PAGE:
By Monica Nieves, undergraduate student, Central Connecticut State University
Helen Chisaski was born Helen Zglinski on May 31, 1885 in Poland to Constantine Zglinski and Joseph Zglinski. She had five siblings, Frances Studzinski, Winifred Grynski, Jennie Stafford, William Zglinski, and Walter Zglinski. Chisaski married Phelix (Felix/Felix R.) Chisaski at twenty-six years old around 1911 and had three children, Edwin, Alexandra (Zandra Marian), and Raymond.
Prior to 1919, Chisaski worked as a munitions worker in Bridgeport, Connecticut and was involved with the machinists union. Chisaski had not had any educational training in a school setting, but was able to read and write according to the 1930 Census. The machinists union, presently known as the International Association of Machinists and Aerospace Workers (IAM), was founded in 1888 due to the need for a union to represent machinists in their particular craft. Originally founded to represent skilled and white male workers, the union changed their constitution to include unskilled workers as well as females, which allowed Chisaski a chance to become a member of the machinists union while working in Bridgeport, Connecticut.
Around a similar time frame, (within the same decade), the National Woman’s Party had opened its headquarters in Washington, D.C. Many women workers from all over the country supported the National Woman’s Party (NWP) because of its ongoing support and dedication to the suffrage movement and its call for a federal suffrage amendment. On January 13, 1919, the NWP held one of many demonstrations in Lafayette Square which eventually moved across the street to the White House. The suffragists, including Helen Chisaski, were protesting the president's lack of action to secure needed Senate votes for the suffrage amendment.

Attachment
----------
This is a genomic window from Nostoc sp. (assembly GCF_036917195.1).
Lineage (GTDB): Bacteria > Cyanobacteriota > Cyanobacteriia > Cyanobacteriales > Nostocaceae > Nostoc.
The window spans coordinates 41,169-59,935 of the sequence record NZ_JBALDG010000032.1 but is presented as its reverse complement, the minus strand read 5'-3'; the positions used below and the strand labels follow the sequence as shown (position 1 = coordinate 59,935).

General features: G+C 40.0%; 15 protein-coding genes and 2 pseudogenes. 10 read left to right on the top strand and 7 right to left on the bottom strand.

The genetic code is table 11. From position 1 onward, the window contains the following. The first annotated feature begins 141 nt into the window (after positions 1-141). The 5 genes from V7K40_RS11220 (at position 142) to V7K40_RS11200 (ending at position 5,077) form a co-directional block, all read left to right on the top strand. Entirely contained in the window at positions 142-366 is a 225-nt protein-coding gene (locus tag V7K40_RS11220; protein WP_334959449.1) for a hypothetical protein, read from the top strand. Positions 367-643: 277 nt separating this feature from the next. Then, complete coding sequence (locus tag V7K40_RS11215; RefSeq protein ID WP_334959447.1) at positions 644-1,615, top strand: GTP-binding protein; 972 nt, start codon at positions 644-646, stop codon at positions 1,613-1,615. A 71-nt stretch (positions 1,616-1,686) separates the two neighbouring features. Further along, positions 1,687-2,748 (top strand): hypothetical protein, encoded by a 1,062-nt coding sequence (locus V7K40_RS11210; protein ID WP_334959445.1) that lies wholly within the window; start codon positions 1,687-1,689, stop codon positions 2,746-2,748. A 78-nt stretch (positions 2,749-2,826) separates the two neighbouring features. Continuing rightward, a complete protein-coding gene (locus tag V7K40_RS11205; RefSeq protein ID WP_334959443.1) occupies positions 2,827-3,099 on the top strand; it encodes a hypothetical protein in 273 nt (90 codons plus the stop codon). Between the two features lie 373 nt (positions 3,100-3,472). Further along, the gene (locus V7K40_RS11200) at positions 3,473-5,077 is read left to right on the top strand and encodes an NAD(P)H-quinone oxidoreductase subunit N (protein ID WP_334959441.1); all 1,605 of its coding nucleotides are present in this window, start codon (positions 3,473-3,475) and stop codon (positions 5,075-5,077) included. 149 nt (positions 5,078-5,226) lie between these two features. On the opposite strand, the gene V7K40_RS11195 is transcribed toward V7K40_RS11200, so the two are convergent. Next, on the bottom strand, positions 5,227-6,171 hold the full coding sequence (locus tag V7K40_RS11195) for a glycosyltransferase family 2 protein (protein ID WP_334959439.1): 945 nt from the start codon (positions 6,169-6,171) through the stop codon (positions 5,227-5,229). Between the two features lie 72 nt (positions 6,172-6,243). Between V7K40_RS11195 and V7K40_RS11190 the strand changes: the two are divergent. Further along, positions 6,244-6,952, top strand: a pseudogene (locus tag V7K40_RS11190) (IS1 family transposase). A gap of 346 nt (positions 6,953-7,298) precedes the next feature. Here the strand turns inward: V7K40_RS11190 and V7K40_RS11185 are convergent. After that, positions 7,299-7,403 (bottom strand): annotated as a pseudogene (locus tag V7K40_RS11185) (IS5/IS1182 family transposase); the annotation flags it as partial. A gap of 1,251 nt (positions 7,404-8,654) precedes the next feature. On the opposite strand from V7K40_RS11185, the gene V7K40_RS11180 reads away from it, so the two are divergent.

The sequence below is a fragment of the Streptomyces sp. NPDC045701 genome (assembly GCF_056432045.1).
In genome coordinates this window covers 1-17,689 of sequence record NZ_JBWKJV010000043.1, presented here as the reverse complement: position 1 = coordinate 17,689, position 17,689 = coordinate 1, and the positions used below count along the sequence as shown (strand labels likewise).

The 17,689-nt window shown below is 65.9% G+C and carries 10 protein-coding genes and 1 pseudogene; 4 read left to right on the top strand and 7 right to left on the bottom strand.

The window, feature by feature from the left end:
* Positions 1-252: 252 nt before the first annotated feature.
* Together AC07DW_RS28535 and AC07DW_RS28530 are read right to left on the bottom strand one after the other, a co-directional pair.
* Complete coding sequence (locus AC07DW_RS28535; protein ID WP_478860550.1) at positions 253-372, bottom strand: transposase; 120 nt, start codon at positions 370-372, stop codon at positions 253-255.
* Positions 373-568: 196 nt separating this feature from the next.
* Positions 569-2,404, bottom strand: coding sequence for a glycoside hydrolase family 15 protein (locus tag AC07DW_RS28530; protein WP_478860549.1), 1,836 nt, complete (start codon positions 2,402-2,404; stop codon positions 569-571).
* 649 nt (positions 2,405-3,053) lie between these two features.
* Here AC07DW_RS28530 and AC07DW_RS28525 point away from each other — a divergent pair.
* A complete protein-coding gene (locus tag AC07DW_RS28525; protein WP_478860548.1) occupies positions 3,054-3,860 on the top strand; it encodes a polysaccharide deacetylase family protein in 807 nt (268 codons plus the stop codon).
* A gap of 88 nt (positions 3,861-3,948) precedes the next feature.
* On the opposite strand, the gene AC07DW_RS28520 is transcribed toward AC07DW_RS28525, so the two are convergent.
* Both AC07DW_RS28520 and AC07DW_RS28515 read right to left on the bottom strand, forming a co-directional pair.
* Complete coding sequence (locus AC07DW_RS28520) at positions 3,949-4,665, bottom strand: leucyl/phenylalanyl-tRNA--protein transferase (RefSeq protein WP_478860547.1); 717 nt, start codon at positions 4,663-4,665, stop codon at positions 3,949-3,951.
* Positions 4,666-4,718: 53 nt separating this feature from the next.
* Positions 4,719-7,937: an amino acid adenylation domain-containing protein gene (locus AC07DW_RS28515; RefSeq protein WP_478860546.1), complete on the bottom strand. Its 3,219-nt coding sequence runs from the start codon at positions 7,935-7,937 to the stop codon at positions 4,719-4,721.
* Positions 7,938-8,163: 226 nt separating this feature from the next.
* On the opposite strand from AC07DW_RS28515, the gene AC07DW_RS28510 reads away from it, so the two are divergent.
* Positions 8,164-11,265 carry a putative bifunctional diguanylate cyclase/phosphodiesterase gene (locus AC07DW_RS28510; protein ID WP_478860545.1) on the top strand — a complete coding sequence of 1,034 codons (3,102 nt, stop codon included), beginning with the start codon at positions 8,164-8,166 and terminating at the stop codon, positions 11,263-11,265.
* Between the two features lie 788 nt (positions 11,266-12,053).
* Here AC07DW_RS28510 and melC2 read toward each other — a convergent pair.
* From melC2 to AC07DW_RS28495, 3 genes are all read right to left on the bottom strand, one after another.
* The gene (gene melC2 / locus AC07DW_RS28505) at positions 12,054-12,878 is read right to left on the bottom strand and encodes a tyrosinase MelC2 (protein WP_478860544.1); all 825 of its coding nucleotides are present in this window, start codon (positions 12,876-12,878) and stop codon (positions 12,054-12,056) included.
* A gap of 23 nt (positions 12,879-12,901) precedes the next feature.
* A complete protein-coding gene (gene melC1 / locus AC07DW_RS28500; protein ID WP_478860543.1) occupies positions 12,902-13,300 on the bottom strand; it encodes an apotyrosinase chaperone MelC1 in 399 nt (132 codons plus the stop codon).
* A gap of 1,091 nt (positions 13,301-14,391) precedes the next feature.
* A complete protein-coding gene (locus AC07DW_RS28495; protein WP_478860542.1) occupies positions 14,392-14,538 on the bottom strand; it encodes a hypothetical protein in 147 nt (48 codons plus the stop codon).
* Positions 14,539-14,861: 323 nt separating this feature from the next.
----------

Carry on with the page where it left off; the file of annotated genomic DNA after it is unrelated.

The protest became a clash between suffragists and soldiers/sailors. Women suffragists burned copies of speeches given by President Wilson and held aloft a banner claiming Wilson to be a “false prophet of democracy.” The burning of Wilson’s speeches in a metal cauldron lead to naming these protests the “Watchfire” demonstrations.
During the demonstration many women were arrested and placed in jail including Helen Chisaski, who spent five days in jail. Many of the women were arrested because of the violation of park rules. Eventually, Chisaski was released and returned to Connecticut.
By 1930, Chisaski was living at 343 Humphrey Street in New Haven, Connecticut with her husband and three children. Chisaski’s husband died November 21, 1955 and Chisaski passed away in Los Angeles, California on March 18, 1964.
California Department of Public Health. 1964. "California Death Index, 1940-1997." California Death Index, Los Angeles.
Cronan, Carey. 1957. "Morano Pays Tribute to Women of State." The Bridgeport Post, July 29: 4.
Georgia State University Library: Special Collections and Archives. 2016. "Southern Labor Archives: Archives of the International Association of Machinists and Aerospacee Workers: History of the IAM." Georgia State University Library: Research Guides. April 27. Accessed April 30, 2017. http://www.research.library.gsu.edu/IAMAWCollections.
Mrs. Joseph Zglinski. Obituary, Hartford: The Hartford Courant, 1930
Stevens, Doris. 2014. Jailed for Freedom. CreateSpace Publishing.; originally published, 1920.
The Hartford Courant. January 13, 1919. "Soldiers and Sailors Clash With Suffragists In Washington Riot: Members of National Woman's Party Knocked Down by Charging Crowd During Lafayette Park Demonstration: "Suff" Banner Calls President "False Prophet of Democracy."." 2:1.
United States. "1930 United States Federal Census."
"New Haven, Connecticut, City Directory, 1928." U.S. City Directories, 1822-1995, New Haven.
Irwin, Inez Haynes. The Story of Alice Paul and the National Woman's Party. New York: Dellinger's Publishers, Ltd., 1977, 405-06.